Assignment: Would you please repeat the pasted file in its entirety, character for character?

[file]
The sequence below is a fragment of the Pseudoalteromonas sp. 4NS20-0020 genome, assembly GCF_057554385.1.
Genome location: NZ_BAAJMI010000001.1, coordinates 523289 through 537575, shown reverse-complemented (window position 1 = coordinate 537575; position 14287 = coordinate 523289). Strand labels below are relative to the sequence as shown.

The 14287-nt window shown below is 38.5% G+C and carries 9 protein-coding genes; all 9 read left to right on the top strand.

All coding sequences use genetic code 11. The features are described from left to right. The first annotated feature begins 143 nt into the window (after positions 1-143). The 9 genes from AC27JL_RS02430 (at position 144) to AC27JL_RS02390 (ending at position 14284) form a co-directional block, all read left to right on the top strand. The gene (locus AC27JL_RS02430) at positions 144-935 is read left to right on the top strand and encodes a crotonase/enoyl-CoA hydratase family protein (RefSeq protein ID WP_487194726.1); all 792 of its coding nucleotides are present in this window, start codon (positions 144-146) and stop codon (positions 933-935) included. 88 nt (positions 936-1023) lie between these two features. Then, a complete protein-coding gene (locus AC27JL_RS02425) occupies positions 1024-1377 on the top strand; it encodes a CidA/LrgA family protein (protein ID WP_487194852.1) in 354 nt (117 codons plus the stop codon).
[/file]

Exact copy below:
The sequence below is a fragment of the Pseudoalteromonas sp. 4NS20-0020 genome, assembly GCF_057554385.1.
Genome location: NZ_BAAJMI010000001.1, coordinates 523289 through 537575, shown reverse-complemented (window position 1 = coordinate 537575; position 14287 = coordinate 523289). Strand labels below are relative to the sequence as shown.

The 14287-nt window shown below is 38.5% G+C and carries 9 protein-coding genes; all 9 read left to right on the top strand.

All coding sequences use genetic code 11. The features are described from left to right. The first annotated feature begins 143 nt into the window (after positions 1-143). The 9 genes from AC27JL_RS02430 (at position 144) to AC27JL_RS02390 (ending at position 14284) form a co-directional block, all read left to right on the top strand. The gene (locus AC27JL_RS02430) at positions 144-935 is read left to right on the top strand and encodes a crotonase/enoyl-CoA hydratase family protein (RefSeq protein ID WP_487194726.1); all 792 of its coding nucleotides are present in this window, start codon (positions 144-146) and stop codon (positions 933-935) included. 88 nt (positions 936-1023) lie between these two features. Then, a complete protein-coding gene (locus AC27JL_RS02425) occupies positions 1024-1377 on the top strand; it encodes a CidA/LrgA family protein (protein ID WP_487194852.1) in 354 nt (117 codons plus the stop codon).